The reason Arum and Roksa found that so many (not so few) students improved significantly is that they computed the significance test incorrectly. These authors computed a standard error appropriate to test the mean difference across students, but not appropriate for testing the improvement of individual students. More specifically, their error was to divide by the standard deviation of the change scores by the square root of the sample size when computing the standard error (Arum, 2012). This led to a standard error much lower than the standard error appropriate for testing an individual student’s change.
Clearly, the number of students in the study should not affect the significance of tests for the improvement scores of individual students. However, in Arum and Roksa’s analysis, it does. For example, if 100,000 students had been tested on the CLA, virtually every gain (or loss) would have been significant because the standard error for a single student's change would be computed by dividing the standard deviation of difference scores across students by the square root of N (100,000 in this example). With such a small standard error, even extremely small differences would be deemed significant. The authors would thus have concluded that a much higher percentage of students showed learning gains even though nothing would have changed except the number of students tested. With an appropriate method, an increase in sample size would not materially affect the significance test for an individual student’s change in his/her CLA score across two time points.
Thus, we agree with Astin that the proportion of students improving significantly is hardly one of the better ways to measure the size of an effect. However, if this measure is to be used, it should be calculated correctly.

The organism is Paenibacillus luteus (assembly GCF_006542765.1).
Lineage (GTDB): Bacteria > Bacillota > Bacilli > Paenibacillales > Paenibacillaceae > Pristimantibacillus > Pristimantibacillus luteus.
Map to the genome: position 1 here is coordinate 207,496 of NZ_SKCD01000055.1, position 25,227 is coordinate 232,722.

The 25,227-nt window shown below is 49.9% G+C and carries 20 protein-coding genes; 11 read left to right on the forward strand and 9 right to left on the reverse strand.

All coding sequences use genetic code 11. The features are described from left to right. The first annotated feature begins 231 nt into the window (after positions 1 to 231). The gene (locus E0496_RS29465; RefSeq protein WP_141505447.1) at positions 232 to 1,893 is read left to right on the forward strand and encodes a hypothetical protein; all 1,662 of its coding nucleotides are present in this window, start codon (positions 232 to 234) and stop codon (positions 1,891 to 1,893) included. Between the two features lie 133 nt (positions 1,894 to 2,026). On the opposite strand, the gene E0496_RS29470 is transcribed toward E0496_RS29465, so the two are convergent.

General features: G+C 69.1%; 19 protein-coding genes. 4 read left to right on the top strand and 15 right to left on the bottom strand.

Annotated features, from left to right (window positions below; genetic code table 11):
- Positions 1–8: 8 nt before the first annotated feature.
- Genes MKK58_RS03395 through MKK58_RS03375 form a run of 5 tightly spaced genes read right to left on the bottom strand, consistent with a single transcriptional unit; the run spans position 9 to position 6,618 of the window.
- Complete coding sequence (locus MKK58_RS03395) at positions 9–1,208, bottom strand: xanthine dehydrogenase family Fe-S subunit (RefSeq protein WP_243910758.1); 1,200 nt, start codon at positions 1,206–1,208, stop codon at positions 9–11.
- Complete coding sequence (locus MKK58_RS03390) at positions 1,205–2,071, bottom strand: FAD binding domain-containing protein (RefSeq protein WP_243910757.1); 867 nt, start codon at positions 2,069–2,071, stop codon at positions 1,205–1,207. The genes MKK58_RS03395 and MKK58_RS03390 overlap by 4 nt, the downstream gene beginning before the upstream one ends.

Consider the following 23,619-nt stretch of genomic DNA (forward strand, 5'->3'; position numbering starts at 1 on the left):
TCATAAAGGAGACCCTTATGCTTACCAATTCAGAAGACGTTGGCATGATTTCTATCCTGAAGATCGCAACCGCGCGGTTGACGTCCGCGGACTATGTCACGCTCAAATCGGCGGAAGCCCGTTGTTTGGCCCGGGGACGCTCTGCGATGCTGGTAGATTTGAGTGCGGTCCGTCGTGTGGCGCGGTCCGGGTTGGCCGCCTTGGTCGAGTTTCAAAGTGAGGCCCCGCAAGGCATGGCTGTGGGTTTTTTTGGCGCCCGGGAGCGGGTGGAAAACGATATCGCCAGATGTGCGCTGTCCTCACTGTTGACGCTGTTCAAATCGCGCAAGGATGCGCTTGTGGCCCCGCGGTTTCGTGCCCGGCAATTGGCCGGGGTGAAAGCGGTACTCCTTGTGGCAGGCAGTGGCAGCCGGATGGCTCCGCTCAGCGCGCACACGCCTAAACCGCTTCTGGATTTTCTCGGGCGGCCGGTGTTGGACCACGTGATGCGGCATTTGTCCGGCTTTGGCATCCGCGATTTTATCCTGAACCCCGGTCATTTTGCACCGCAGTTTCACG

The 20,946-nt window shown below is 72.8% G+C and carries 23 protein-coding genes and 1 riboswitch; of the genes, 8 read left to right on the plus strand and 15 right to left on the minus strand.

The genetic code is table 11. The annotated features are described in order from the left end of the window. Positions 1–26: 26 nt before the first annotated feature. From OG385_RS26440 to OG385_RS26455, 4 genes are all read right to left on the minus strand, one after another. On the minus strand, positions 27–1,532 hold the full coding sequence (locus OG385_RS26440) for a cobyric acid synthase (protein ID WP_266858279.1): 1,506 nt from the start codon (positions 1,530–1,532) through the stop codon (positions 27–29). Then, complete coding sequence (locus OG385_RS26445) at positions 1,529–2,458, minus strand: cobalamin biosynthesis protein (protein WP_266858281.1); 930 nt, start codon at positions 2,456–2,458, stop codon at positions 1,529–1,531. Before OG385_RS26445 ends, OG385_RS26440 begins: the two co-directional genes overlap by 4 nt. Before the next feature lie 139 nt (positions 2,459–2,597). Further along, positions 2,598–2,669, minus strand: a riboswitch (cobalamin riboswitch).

Certainly, it could be argued the gist of Arum and Roksa’s conclusions are not dependent on the 45% figure, but that is a complex question requiring appropriate statistical testing and further investigation of the CLA. Our point is that this 45% figure has garnered the most attention and is the most inflammatory. We feel it is important to set the record straight that this 45% figure is in error.
1. The fact that the “error term” was based on the whole sample does not materially affect this argument.
Arum, R (2012) Personal communication, May 6, 2012.
Arum, R., & Roksa, J. (2011a). Academically adrift: Limited learning on college campuses. Chicago: University of Chicago Press.
Arum, R., & Roksa, J. (2011b). Limited learning on college campuses, Society, 48, 203-207.
Astin, A. W. (2011, February). “In ‘Academically Adrift,’ data don’t back up sweeping claim.” The Chronicle of Higher Education. Retrieved from http://chronicle.com/article/Academically-Adrift-a/126371/.